"CMU is Very Diverse"

Made by mmzucker

In this project, I will use reported data on diversity statistics published by CMU and create a visual organization that intentionally misleads.

Created: November 1st, 2015



When I first read the project statement, I thought about the ways diversity is depicted and how the ways institutions define race can sometimes lead to information being skewed in a certain way. Using data directly taken from Carnegie Mellon's self-reported 2015 Factbook, this project will take the universities reports on the racial make-up of students and display it in a way that is deceptive. While the product will be intentionally misleading for the purposes of this class, I hope that doing so will make people think about how diversity is reported and how the way racial make-ups are categorized causes systematic misreporting that implies student bodies are more diverse than we actually are. 



Using an older Photoshop program on my computer, I created this bubble graph that relates the sizes of the circles to the percentage of first-year students in each racial category. Drawing from the most recent Carnegie Mellon Factbook, I used the reported data on the number of students in each pre-defined category. 



One of the big motivations for choosing this subject came from how common it is to seeing numbers on diversity skewed. For instance, when universities publish data about student and faculty diversity, "international" is often a category on its own which can skew the data because it lumps people who may personally identify as Asian or Black into one category. In this way, "international" could include any and every other racial identifier but instead leads to an ambiguous display of information.

While I haven't seen a lot of examples of graphs that show misleading data on diversity specifically, it is not entirely uncommon for organizations to use misleading graphs as a way to show a specific viewpoint or better convince audiences of an opinion. Fox News, for example, has a history of getting caught for presenting misleading graphs like those shown below. 



To start this project, I researched different ways information on diversity is displayed and chose this bubble graph style for its aesthetic appeal as well as for easily skewing the information. All the data used in this graphic came from the table below. Taken directly from Carnegie Mellon University's annual fact book, I took the totals (on the bottom row) from each racial category. From the total number of reported races, I calculated a percentage of a whole, leaving out the category for "race not reported". I then used these numbers to create circles for each category on Photoshop. 

While the largest three categories (International, White, and Asian) are proportional to each other based on this percentage, the smaller minority group data sets were made into bigger circles than proportional. In other words, instead of accurately displaying the percentage ratios, I made the circles representing minorities larger to make it look like these groups are more present and that we are a more diverse school. 

In doing this, the biggest challenge I faced was choosing just how much I wanted to misrepresent the data. It could be as subtle or obvious as I wanted, and I played around with the relative sizes and arrangements of the circles before choosing to go in the middle - not too obvious but visible enough to think the minority groups are better represented than the data says.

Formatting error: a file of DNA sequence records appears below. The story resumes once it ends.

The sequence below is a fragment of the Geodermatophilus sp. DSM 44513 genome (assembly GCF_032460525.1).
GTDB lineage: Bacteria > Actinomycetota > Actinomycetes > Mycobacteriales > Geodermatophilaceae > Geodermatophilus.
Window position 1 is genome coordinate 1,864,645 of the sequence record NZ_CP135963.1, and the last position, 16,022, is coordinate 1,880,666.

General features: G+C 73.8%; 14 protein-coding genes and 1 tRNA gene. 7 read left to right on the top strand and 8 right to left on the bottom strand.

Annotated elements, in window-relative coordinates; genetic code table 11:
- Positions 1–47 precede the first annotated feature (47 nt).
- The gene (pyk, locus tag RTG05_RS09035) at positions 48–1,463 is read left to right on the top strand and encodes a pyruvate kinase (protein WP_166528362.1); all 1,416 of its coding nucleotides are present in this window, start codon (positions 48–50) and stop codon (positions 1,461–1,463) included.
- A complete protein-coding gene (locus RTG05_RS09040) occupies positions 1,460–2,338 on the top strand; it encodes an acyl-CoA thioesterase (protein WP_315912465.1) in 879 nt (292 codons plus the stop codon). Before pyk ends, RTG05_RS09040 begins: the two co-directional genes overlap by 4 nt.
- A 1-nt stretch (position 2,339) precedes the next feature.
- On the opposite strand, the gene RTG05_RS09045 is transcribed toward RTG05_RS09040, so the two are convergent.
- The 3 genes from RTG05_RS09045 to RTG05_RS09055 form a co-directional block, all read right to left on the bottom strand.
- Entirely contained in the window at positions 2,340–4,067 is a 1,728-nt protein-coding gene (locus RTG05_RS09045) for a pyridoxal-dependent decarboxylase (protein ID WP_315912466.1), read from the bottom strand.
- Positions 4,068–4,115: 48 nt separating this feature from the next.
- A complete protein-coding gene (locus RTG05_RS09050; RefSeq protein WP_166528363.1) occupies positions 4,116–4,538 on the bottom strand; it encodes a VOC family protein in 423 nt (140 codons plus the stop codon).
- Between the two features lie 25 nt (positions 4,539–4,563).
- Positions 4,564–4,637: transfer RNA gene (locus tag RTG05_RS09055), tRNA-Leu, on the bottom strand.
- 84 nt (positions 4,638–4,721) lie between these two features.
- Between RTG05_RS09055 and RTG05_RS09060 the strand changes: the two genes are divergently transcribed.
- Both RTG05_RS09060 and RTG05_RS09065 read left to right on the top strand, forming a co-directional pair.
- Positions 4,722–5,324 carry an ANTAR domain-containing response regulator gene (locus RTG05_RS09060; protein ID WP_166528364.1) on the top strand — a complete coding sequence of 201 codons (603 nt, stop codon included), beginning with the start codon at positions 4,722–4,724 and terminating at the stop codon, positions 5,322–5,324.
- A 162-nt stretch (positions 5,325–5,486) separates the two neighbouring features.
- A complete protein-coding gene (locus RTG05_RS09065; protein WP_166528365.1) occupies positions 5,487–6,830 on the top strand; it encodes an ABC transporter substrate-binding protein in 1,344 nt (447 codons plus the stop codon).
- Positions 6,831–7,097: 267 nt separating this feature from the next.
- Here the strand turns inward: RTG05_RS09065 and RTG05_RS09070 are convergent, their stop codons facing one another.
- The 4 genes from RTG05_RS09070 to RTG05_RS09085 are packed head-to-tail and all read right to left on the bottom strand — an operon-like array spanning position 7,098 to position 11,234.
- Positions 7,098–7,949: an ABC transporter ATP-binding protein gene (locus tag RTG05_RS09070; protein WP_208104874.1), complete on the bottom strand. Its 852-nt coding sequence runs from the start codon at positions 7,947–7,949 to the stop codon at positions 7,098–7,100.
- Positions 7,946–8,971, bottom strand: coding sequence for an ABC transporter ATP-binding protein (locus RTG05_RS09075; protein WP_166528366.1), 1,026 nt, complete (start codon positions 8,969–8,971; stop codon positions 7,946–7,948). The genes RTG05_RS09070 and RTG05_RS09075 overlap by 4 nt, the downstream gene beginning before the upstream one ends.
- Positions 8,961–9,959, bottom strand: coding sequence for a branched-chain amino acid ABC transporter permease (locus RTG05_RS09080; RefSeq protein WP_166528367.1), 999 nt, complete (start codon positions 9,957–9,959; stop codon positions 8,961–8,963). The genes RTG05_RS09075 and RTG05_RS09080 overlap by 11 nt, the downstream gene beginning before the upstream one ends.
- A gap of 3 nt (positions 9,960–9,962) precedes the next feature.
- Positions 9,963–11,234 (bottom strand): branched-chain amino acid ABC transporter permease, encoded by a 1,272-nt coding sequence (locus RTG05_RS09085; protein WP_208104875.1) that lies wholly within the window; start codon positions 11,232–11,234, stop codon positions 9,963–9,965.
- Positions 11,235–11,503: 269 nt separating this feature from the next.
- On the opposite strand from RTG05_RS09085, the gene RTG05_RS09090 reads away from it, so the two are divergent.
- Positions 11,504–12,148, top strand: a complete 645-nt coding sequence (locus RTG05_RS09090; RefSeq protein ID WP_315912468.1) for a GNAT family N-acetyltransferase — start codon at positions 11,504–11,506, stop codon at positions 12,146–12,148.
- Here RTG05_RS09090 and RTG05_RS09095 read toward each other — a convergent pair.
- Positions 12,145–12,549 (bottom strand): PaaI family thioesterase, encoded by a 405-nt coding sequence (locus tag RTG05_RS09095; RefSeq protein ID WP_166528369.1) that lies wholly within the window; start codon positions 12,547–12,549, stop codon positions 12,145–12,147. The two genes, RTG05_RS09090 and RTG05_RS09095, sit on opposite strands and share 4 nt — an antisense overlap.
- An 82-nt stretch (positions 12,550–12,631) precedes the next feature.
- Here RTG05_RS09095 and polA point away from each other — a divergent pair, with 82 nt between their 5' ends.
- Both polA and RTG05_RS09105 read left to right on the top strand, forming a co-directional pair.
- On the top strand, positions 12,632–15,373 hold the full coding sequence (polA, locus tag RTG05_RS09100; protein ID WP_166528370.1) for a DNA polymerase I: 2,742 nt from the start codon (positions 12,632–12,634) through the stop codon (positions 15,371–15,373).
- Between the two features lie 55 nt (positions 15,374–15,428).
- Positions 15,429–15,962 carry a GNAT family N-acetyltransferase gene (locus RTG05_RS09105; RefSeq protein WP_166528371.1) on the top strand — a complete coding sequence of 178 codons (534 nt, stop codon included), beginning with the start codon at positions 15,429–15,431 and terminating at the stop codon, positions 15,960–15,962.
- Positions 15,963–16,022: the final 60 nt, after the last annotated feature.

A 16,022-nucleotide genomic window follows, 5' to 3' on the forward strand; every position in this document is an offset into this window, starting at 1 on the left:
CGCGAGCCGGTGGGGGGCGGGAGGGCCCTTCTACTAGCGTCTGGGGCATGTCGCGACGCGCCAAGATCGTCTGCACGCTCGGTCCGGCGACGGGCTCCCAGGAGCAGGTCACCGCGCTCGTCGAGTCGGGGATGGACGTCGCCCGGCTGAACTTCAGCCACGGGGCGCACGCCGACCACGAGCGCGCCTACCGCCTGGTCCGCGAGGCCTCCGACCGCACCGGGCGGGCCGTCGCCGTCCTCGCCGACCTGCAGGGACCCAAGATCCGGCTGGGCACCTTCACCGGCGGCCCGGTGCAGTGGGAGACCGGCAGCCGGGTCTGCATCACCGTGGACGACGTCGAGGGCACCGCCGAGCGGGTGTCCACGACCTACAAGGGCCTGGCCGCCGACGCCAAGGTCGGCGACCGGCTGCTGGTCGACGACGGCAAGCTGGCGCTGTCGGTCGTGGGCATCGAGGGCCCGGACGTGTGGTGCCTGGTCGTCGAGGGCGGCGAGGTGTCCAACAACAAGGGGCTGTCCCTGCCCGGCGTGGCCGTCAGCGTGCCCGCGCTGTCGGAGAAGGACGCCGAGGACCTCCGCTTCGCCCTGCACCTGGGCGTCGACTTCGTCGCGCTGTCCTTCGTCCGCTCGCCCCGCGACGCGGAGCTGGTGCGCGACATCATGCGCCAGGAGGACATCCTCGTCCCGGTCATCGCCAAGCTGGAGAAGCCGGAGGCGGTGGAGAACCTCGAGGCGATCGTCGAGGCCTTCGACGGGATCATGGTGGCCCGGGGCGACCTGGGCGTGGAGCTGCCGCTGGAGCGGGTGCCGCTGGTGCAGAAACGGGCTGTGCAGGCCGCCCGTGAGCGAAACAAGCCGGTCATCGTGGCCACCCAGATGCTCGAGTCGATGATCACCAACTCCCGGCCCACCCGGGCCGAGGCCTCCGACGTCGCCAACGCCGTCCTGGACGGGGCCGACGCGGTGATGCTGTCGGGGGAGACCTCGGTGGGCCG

Misleading vs. Accurate Graphic

To better show how the data was manipulated, I also created the same graph again, but with ratios that actually accurately represented the data. When put side-by-side with the misleading graphic, its clear just how botched the first graphic is, and highlights how manipulating data in visual data representations like this can have a powerful impact on how we perceive information. 

When I made the second accurate graph (below), it was almost alarming how comparatively tiny many of the minority groups are. For students that identify as Pacific Islander and Native American, the representative circles are both just a couple pixels, and are nearly invisible when put on the same graph as the White, International, and Asian categories. I've included zoomed versions of this accurate graph that shows just how little these categories are.



I really enjoyed making this project and found it fun to intentionally misrepresent data, and doing research on misleading graphs used by mainstream media was especially interesting and enlightening. I find it incredible that popular media outlets systematically create graphs like these to show a point in a dishonest way.

If would do this project differently, I would have made the graphic design of the bubble graph more compelling; I find it neat but a little bland so I would have tried to play around with different colors and styles, for instance using more 3-dimensional shapes or overlapping them. I also would be interested to see how it would look if the circles were more true to the reported data or more extremely abstracted. I think my graph strikes a nice middle point of being misleading without being too obvious but perhaps making the graph more misleading would have been an interesting approach.



Carnegie Mellon Factbook, 2014-2105, Volume 29


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In this project, I will use reported data on diversity statistics published by CMU and create a visual organization that intentionally misleads.